Republican leaders in Washington can’t afford to squander their best opportunity by pushing through a “repeal and replace” measure that could leave Maine’s moms and newborns behind.

The House-passed proposal to repeal the Affordable Care Act and replace it with the American Health Care Act includes provisions to enact per-capita caps on Medicaid, cut Medicaid funding by billions of dollars and remove protections for people with pre-existing conditions. The House bill as written would decrease federal funding for the entire Medicaid program, which covers over 70 million low-income kids, adults, disabled individuals and the elderly – and those millions include mothers and pregnant women.

The impact here at home in Maine could be devastating. According to the Kaiser Family Foundation, 43 percent of births in Maine in 2015 were covered by Medicaid. That means almost half our pregnant moms rely on Medicaid funding to ensure they’re receiving adequate prenatal care.

We know firsthand the critical role Medicaid plays in funding care for newborns and mothers. I began my medical career as a physician assistant working in a neonatal intensive care unit participating in the care of the most vulnerable premature infants. It was during that time that I met my future husband, a maternal-fetal medicine specialist, while he delivered a child born at 32 weeks after an extra-uterine pregnancy, a rare condition in which a fertilized egg develops outside the uterus.

He saved the life of the mother, a walk-in patient who had had no prenatal care, while I resuscitated the small neonate. Weeks later, that newborn passed away from multiple complications. The mother survived, but not without her own share of surgical problems.

Both were innocent victims of medical problems that they had no control over – not all that different from what we see today in the rural state of Maine.

Later, we were offered an opportunity at Maine Medical Center to start the Division of Maternal-Fetal Medicine, with diagnostic ultrasound, genetic testing and care of the high-risk pregnant woman. We quickly realized the need to develop a comprehensive perinatal outreach network with Maine’s hospitals, many of which were small, rural community facilities, so that people could receive care without having to travel long distances.

I was honored to serve as director of the Maine Center for Disease Control and Prevention from 2011 to 2015, seeing firsthand the many health care challenges that face our state, especially for our most vulnerable populations, including mothers and infants as well as the disabled and elderly.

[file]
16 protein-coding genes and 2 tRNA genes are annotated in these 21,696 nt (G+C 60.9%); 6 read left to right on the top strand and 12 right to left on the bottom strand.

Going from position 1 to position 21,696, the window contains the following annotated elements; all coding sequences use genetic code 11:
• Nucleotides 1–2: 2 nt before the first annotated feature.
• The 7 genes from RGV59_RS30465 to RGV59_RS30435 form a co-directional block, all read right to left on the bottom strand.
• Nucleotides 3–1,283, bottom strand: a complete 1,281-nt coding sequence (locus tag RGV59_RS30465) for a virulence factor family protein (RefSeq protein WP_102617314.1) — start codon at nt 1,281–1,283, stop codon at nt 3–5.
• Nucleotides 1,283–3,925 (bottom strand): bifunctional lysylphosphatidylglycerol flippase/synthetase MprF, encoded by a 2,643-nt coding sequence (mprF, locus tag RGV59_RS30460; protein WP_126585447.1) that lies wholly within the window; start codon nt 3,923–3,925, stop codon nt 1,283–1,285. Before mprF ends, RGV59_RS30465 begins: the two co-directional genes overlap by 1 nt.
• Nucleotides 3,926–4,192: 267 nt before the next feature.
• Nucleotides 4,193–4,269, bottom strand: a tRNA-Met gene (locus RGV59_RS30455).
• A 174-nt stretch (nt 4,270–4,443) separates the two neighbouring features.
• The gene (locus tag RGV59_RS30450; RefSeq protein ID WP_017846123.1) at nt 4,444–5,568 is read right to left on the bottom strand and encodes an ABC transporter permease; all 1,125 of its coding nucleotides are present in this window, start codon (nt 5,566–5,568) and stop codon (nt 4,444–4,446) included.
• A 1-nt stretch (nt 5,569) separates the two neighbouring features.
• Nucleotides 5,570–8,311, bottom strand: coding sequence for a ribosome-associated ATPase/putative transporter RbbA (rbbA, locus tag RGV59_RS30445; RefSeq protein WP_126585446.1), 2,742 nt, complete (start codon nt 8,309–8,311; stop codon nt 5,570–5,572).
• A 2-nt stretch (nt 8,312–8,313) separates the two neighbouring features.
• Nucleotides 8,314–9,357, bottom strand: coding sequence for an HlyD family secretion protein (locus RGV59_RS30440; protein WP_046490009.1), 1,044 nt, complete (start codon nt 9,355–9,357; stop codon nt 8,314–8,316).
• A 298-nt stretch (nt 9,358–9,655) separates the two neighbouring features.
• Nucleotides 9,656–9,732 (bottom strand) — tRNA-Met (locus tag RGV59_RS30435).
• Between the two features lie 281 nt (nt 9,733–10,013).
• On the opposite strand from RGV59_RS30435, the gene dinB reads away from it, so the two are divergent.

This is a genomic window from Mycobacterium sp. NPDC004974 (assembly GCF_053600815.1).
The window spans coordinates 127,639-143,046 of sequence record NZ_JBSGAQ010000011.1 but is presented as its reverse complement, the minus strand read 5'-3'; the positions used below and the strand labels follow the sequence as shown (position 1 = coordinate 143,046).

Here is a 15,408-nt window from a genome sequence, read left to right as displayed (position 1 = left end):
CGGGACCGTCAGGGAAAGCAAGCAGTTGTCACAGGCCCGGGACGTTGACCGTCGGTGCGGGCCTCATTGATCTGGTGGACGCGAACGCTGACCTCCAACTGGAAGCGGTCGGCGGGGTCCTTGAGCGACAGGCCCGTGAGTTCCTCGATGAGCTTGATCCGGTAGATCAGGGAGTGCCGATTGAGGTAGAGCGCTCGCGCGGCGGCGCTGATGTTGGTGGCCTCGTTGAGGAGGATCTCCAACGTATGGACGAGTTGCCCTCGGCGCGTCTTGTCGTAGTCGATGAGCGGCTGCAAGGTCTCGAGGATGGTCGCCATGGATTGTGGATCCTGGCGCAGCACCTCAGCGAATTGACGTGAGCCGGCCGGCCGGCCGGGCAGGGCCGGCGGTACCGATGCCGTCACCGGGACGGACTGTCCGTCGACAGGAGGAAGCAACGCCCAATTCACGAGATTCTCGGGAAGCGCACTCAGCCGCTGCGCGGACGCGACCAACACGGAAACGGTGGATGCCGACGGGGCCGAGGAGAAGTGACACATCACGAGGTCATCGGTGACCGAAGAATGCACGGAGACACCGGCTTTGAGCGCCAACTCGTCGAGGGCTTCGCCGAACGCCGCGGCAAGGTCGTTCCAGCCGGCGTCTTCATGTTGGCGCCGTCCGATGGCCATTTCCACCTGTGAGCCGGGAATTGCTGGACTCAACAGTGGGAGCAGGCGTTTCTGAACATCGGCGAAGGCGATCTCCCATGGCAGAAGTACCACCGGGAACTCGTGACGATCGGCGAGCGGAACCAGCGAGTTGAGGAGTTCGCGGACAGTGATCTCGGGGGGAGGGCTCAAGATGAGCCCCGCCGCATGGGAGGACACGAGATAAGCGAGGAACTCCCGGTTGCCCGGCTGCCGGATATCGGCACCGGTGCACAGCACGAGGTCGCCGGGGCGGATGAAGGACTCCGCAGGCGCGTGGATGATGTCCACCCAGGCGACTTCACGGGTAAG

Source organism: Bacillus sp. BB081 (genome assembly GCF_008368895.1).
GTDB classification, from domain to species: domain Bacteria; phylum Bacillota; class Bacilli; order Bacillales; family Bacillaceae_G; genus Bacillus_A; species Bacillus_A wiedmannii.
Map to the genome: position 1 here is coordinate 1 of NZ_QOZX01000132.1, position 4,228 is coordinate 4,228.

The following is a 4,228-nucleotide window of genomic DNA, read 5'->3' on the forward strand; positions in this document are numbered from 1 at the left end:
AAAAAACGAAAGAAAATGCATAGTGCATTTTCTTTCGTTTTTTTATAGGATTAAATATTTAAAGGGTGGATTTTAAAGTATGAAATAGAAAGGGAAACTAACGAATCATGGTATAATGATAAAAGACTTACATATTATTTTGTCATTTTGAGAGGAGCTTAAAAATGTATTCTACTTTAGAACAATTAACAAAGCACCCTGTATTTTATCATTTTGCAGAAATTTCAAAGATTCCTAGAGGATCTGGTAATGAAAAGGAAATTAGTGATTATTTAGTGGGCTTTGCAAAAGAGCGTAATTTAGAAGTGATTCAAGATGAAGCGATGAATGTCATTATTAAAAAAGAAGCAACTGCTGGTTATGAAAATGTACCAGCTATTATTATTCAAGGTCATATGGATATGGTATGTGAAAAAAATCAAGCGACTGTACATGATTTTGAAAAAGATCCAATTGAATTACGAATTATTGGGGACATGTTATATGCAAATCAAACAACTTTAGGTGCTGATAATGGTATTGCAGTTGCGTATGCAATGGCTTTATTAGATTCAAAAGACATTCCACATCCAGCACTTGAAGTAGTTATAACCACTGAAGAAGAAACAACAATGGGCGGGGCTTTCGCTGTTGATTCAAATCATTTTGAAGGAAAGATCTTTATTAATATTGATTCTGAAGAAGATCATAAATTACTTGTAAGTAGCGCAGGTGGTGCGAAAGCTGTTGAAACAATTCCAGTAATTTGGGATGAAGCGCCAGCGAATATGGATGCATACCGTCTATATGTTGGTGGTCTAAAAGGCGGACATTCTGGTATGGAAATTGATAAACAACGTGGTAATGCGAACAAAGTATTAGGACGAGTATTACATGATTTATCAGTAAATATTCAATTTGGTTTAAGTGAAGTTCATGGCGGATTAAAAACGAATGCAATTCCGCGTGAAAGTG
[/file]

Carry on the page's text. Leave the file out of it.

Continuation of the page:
Advances in medicine have greatly increased safety for women in delivery, but these innovations are effective only if our residents can access them. Maintaining access to prenatal care for mothers is crucial and could be at risk if the Senate moves forward with aggressive cuts to Medicaid and changes that make funding available based on population instead of need.

There’s no denying that the repeal and replacement/reform of the ACA must be done in a budget-conscious manner, but restructuring our Medicaid program and removing protections for those with pre-existing conditions is not the right approach: It will only transfer the budget issues to Maine’s balance sheet and diminish access to care for those that need it the most. As we move past the mistakes of the ACA, we must ensure our children don’t end up paying the price for rushing the process. Infants have no choice in the health care debate, but we do.

It’s not just infants and children – over 260,000 Maine residents and their families depend on Medicaid for the care they need. This is an issue of public health that ultimately affects everyone. The state of Maine has worked hard to encourage individuals who are able to get back to work and to learn new skills and become self-sufficient so that they, too, can lead independent lives.

Thankfully, we have elected leaders representing us and the needs of our state in Washington who understand this. Sen. Susan Collins has been a tireless advocate for those who need it the most and is dedicated to finding a solution that provides Americans with more health care coverage than the current system, not less.

I hope her colleagues in the Senate follow her lead as the debate continues, ask the tough questions and take the time to get it right, while they work together to revise the American Health Care Act and build a better health care bill that won’t leave moms and newborns behind. Maine needs to continue to take the lead on this issue, while working together for a brighter, healthier future for all.